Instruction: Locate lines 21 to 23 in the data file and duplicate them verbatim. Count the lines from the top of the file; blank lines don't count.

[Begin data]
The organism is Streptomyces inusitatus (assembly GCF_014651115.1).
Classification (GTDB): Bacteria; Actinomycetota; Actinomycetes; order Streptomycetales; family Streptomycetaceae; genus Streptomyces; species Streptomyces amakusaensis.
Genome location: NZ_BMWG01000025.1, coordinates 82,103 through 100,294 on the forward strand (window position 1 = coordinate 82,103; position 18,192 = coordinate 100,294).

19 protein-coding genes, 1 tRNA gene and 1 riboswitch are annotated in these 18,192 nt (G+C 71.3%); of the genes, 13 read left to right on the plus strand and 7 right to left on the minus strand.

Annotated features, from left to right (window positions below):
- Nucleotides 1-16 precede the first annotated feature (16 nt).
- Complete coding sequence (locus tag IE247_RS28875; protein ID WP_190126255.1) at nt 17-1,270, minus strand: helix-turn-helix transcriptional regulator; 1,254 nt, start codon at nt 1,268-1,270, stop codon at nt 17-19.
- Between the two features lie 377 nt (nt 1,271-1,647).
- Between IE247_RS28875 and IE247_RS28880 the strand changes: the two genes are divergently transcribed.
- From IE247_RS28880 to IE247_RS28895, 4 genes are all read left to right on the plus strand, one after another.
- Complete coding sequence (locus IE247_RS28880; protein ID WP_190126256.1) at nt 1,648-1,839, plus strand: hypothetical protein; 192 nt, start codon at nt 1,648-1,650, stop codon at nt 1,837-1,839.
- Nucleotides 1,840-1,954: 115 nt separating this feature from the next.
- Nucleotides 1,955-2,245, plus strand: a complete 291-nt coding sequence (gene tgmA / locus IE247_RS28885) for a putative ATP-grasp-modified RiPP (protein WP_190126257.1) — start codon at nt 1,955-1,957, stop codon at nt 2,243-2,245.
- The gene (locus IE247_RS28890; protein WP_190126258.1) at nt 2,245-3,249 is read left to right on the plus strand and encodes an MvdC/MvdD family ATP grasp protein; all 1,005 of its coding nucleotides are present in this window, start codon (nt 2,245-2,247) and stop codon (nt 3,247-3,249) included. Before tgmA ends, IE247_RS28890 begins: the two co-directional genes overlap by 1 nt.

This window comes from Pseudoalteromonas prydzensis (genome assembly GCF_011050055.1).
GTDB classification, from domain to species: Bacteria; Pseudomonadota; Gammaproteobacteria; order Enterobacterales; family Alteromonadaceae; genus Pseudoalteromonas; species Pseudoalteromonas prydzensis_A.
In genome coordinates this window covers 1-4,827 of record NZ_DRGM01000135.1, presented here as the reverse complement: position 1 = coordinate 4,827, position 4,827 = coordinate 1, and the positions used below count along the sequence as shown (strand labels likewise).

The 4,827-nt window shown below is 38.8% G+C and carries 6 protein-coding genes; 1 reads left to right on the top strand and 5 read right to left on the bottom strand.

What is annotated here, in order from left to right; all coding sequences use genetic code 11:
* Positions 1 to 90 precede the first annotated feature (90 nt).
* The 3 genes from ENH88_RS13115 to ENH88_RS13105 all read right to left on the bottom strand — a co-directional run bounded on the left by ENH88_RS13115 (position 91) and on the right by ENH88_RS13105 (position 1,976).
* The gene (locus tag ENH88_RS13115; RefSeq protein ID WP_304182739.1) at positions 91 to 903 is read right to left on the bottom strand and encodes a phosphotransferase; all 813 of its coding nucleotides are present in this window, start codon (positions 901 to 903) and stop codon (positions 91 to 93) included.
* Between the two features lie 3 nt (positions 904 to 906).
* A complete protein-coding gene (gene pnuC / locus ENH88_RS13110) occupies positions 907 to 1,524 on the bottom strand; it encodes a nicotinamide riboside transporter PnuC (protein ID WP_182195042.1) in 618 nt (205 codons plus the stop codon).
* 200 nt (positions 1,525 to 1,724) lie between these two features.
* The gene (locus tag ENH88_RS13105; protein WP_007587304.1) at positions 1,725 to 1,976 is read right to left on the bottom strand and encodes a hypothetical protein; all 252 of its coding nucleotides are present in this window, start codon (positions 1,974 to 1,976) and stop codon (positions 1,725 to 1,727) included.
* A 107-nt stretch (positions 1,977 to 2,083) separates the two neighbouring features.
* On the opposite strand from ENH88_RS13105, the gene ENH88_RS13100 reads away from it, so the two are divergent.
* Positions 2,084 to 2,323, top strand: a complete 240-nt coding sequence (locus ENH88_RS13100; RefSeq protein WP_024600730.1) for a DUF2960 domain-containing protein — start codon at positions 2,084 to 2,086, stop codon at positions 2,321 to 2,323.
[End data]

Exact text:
* The 3 genes from ENH88_RS13115 to ENH88_RS13105 all read right to left on the bottom strand — a co-directional run bounded on the left by ENH88_RS13115 (position 91) and on the right by ENH88_RS13105 (position 1,976).
* The gene (locus tag ENH88_RS13115; RefSeq protein ID WP_304182739.1) at positions 91 to 903 is read right to left on the bottom strand and encodes a phosphotransferase; all 813 of its coding nucleotides are present in this window, start codon (positions 901 to 903) and stop codon (positions 91 to 93) included.
* Between the two features lie 3 nt (positions 904 to 906).